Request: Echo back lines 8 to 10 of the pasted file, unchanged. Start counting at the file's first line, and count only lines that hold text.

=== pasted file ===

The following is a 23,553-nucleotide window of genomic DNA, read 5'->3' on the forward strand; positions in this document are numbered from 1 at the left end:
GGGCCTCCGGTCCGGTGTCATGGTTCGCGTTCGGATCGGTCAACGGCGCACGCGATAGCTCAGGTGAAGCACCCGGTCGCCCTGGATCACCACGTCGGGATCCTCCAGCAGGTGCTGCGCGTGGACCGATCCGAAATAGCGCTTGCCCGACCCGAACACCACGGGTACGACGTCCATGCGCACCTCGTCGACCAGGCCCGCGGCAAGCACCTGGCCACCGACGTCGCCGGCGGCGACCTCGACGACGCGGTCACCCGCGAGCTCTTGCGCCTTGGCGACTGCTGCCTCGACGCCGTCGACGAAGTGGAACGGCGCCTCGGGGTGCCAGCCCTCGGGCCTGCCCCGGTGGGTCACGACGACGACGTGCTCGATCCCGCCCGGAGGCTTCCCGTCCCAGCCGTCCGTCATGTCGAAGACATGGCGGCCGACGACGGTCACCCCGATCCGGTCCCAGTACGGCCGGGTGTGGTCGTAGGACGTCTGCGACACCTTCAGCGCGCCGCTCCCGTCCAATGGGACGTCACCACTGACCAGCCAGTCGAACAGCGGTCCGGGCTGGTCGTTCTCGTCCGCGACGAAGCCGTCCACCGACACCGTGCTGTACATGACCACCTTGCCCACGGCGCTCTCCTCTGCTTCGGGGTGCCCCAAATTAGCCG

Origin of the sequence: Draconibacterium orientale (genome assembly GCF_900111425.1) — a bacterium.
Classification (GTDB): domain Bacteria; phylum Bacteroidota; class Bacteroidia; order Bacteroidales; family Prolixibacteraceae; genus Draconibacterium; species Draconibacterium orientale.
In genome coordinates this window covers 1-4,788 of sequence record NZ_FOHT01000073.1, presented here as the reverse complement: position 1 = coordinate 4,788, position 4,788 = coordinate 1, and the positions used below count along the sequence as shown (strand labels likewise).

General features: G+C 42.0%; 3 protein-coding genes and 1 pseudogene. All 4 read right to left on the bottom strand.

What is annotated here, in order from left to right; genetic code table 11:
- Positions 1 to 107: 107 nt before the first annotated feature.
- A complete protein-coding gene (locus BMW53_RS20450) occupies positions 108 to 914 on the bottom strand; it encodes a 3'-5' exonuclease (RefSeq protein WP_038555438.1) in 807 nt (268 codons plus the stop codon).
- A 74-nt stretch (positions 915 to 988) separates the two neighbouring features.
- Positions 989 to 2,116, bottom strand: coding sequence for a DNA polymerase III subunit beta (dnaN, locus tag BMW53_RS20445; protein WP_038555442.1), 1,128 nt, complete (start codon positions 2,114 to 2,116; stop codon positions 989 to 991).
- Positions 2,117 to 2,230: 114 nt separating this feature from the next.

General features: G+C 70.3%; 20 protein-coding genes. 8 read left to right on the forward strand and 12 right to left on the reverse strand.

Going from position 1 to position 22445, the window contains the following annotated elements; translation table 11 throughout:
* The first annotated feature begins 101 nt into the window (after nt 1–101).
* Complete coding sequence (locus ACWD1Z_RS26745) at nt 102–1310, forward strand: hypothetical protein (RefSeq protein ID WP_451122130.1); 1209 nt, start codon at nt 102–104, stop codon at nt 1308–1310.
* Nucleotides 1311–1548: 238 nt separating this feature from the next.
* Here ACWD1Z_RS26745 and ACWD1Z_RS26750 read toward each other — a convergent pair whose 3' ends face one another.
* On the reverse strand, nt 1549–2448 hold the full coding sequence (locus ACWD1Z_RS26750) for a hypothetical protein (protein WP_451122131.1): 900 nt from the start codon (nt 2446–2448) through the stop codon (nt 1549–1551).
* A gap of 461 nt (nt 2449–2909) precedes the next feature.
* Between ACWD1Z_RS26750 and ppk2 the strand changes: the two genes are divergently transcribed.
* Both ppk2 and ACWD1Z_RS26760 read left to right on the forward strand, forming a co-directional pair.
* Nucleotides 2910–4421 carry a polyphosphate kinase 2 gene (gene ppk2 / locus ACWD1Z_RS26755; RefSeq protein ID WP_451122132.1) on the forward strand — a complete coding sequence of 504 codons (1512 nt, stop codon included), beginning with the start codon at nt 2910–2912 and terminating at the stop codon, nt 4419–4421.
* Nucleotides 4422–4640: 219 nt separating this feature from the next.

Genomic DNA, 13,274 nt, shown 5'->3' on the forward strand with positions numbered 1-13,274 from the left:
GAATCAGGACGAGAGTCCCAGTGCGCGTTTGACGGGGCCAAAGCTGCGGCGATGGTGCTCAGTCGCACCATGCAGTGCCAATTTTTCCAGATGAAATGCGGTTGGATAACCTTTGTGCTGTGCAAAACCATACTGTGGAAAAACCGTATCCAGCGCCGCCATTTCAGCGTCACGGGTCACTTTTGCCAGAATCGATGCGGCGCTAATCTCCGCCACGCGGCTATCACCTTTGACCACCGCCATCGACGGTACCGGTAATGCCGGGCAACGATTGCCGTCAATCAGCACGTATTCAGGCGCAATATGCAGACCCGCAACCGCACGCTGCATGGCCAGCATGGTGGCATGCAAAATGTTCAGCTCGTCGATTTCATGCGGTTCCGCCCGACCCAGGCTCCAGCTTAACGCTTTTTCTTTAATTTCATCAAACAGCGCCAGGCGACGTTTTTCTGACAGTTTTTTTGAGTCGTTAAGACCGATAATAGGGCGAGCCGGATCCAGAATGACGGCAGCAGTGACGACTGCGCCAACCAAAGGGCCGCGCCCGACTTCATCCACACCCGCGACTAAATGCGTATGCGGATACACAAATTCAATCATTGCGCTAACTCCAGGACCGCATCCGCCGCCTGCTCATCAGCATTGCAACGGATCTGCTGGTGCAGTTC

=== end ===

- Positions 1 to 107: 107 nt before the first annotated feature.
- A complete protein-coding gene (locus BMW53_RS20450) occupies positions 108 to 914 on the bottom strand; it encodes a 3'-5' exonuclease (RefSeq protein WP_038555438.1) in 807 nt (268 codons plus the stop codon).
- A 74-nt stretch (positions 915 to 988) separates the two neighbouring features.